Wow. Has it been a year already?
One year ago today – after an extensive cross country search by Amtrak train, and 2-days in the roasting hot 120+ degree Arizona sun trying to get her ready for a test drive – we bought Zephyr – our 1961 GM PD-4106 bus conversion.
When we found her in Yuma, AZ she had basically been sitting abandoned for most of the past 15 years, roasting (but not rusting!) in the dry Arizona sun. The nondescript Craigslist ad that led us to her was so underwhelming that we almost didn’t even make the long drive to go check this bus out.
We are sure glad we did!
She was so heavily oxidized that we could barely tell she had blue striping. Her interior so dusty that it took imagination to see the beauty that was laying underneath.
She still had split rim wheels, and tires so old that it was scary even taking her for a spin around the parking lot. We knew we’d have a big maintenance bill to get her safely on the road again.
But the first time we saw her, we knew we had found a bus with potential to be our full time home on wheels… if we were willing to take a chance that this old girl had more life left in her.
The conversion was complete and seemed to be done to pretty high standards. She would be nearly livable from Day 1 (providing we could prove the air conditioners still worked), to provide us a foundation to start our own extensive modifications and updating. Unlike most folks approaching a bus conversion – our bus had to be ready to serve as our home while we were in the process of making it ours.
We were shocked when the seller (someone who bought the bus at auction) accepted our low ball offer of $8,000 without even countering. And we were even more shocked (and relieved!) when we got Zephyr up to an expert (known as the Yoda of Buses) and he proclaimed her a strong runner.
When we started our search, we barely knew a thing about buses or 2-stroke engines. I still remember the first time someone showed us the engine compartment of their bus and I just nodded. Now we can both name most of the parts, know what they do, perform pre-flight inspections and even recognize potential problems. We’ve spent hours in the pits with mechanics learning our systems and how to maintain them.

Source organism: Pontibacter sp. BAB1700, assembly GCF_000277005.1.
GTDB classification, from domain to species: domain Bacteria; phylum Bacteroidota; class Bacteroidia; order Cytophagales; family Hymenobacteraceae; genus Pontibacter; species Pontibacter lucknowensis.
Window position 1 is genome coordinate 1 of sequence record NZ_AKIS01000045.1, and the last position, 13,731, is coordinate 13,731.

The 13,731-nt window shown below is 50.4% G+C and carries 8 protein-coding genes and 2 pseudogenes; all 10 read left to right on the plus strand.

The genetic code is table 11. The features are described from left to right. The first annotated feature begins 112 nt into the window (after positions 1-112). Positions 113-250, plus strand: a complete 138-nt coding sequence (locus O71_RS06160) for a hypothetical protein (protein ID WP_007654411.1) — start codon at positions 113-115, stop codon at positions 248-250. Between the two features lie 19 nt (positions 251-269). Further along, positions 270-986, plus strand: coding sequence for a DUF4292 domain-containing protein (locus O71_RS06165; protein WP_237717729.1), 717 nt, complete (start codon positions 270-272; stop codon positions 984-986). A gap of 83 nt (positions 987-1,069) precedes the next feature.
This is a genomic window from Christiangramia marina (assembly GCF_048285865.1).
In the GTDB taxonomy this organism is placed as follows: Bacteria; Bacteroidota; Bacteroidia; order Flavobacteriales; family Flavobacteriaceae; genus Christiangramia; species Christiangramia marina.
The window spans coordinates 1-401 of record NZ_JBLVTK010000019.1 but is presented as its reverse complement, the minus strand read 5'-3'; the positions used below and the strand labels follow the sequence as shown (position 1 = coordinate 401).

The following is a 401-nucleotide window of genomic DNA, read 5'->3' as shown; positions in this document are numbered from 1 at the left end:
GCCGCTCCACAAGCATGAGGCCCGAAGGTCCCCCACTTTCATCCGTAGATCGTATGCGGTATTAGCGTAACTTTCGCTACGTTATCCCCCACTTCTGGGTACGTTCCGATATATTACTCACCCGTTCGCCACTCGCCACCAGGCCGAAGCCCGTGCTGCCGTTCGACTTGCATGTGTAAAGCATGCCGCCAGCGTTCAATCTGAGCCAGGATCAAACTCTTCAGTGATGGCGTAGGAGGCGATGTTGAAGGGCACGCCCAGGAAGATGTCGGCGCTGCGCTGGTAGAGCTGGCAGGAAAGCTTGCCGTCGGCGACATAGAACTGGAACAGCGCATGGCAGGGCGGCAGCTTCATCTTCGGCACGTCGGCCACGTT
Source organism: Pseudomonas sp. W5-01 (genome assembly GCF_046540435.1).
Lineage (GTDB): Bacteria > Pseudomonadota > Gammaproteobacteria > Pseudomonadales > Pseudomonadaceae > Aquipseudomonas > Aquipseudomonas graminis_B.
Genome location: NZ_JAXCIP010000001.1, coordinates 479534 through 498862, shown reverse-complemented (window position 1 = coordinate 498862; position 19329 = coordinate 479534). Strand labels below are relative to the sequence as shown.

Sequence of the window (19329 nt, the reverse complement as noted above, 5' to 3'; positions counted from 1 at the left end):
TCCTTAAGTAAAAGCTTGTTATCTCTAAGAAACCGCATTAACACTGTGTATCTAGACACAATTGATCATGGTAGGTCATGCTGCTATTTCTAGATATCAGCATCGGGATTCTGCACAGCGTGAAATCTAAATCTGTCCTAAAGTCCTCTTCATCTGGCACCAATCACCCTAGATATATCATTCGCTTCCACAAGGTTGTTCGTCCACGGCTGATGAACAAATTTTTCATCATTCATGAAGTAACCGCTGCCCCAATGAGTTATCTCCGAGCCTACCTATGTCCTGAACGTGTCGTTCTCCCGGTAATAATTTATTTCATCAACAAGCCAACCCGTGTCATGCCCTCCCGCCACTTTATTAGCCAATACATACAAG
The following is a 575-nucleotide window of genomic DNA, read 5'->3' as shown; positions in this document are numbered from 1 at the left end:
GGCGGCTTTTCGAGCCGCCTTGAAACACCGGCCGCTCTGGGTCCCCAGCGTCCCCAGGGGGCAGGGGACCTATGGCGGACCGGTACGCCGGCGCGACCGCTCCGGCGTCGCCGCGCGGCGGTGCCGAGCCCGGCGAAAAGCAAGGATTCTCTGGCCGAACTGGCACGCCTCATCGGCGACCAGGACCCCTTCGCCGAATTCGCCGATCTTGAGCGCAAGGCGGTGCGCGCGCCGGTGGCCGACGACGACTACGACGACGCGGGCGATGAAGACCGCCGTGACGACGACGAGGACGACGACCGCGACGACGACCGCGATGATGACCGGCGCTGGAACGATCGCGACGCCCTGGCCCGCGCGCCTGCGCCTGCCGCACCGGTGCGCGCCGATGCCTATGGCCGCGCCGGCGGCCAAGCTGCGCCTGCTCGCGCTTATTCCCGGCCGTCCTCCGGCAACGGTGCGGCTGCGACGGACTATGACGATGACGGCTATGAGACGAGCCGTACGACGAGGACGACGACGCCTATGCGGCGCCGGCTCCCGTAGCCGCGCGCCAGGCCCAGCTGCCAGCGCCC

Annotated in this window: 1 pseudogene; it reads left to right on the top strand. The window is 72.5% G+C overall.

Are we bus experts? Hardly… but we know where to go to get answers, and how to ask the questions. The bus community is amazing, and has been so welcoming of us newbies. We couldn’t have done this without them; so many have gifted us their expertise, experience, spare parts and assistance.
Aside from a stuck valve that caused us quite a scare, we’ve not yet had any major mechanical problems (knock on wood). We continue to keep Zephyr up on maintenance to help keep that track record.
We’ve gotten quite ahead on our modifications to making the space truly our own. We’re still quite under the budget we set as our final goal for creating our next home on wheels. But we also still have a list of about 150+ projects to go.
Some of them quite pricey and will involve some effort – like adding solar, expanding our lithium ion battery bank and adding a diesel burner hydronic system for hot water, heat and engine pre-heating. Those projects became less important as family took our priority this year, but we’ll get to them in time.
When we found Zephyr, the odometer installed during her original conversion & in-frame engine rebuild in the late 1980s was showing just 21,489 miles. We have no idea how many service miles she had before that, but as a regional charter bus in Arizona – probably not nearly close to the 1/2 million she was built for.
In the one year since, we’ve driven 9,454 miles together. And what a ride it’s been! We couldn’t be happier with the way things turned out when we decided to follow serendipity to that little lot in the blazing hot Arizona sun.
Here’s to many more miles ahead!
Serendipity Challenge Last Chance
We’re hosting a Serendipity Story Contest in honor of Zephyr’s 1-year Busiversary. We’ll continue to accept entries through the end of today, and announce our winners sometime next week!